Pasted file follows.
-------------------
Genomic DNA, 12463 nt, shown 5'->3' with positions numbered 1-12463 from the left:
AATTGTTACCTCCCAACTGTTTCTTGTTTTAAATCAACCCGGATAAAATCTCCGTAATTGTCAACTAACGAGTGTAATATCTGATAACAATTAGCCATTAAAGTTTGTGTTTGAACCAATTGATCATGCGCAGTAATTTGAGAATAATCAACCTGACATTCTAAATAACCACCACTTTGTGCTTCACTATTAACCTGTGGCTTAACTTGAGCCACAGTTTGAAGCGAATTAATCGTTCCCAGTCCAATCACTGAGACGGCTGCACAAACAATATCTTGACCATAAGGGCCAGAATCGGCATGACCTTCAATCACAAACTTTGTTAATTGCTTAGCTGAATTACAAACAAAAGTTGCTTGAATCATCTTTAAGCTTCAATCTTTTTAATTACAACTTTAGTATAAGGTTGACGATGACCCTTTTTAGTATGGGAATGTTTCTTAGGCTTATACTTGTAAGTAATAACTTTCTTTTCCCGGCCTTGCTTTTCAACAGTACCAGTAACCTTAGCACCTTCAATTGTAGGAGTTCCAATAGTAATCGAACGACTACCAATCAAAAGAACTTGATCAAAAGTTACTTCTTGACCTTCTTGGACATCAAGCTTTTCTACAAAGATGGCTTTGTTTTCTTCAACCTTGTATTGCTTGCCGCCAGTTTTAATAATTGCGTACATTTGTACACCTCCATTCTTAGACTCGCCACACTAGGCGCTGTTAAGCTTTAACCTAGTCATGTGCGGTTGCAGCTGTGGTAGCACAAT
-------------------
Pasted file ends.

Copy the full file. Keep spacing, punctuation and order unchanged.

Genomic DNA, 12463 nt, shown 5'->3' with positions numbered 1-12463 from the left:
AATTGTTACCTCCCAACTGTTTCTTGTTTTAAATCAACCCGGATAAAATCTCCGTAATTGTCAACTAACGAGTGTAATATCTGATAACAATTAGCCATTAAAGTTTGTGTTTGAACCAATTGATCATGCGCAGTAATTTGAGAATAATCAACCTGACATTCTAAATAACCACCACTTTGTGCTTCACTATTAACCTGTGGCTTAACTTGAGCCACAGTTTGAAGCGAATTAATCGTTCCCAGTCCAATCACTGAGACGGCTGCACAAACAATATCTTGACCATAAGGGCCAGAATCGGCATGACCTTCAATCACAAACTTTGTTAATTGCTTAGCTGAATTACAAACAAAAGTTGCTTGAATCATCTTTAAGCTTCAATCTTTTTAATTACAACTTTAGTATAAGGTTGACGATGACCCTTTTTAGTATGGGAATGTTTCTTAGGCTTATACTTGTAAGTAATAACTTTCTTTTCCCGGCCTTGCTTTTCAACAGTACCAGTAACCTTAGCACCTTCAATTGTAGGAGTTCCAATAGTAATCGAACGACTACCAATCAAAAGAACTTGATCAAAAGTTACTTCTTGACCTTCTTGGACATCAAGCTTTTCTACAAAGATGGCTTTGTTTTCTTCAACCTTGTATTGCTTGCCGCCAGTTTTAATAATTGCGTACATTTGTACACCTCCATTCTTAGACTCGCCACACTAGGCGCTGTTAAGCTTTAACCTAGTCATGTGCGGTTGCAGCTGTGGTAGCACAAT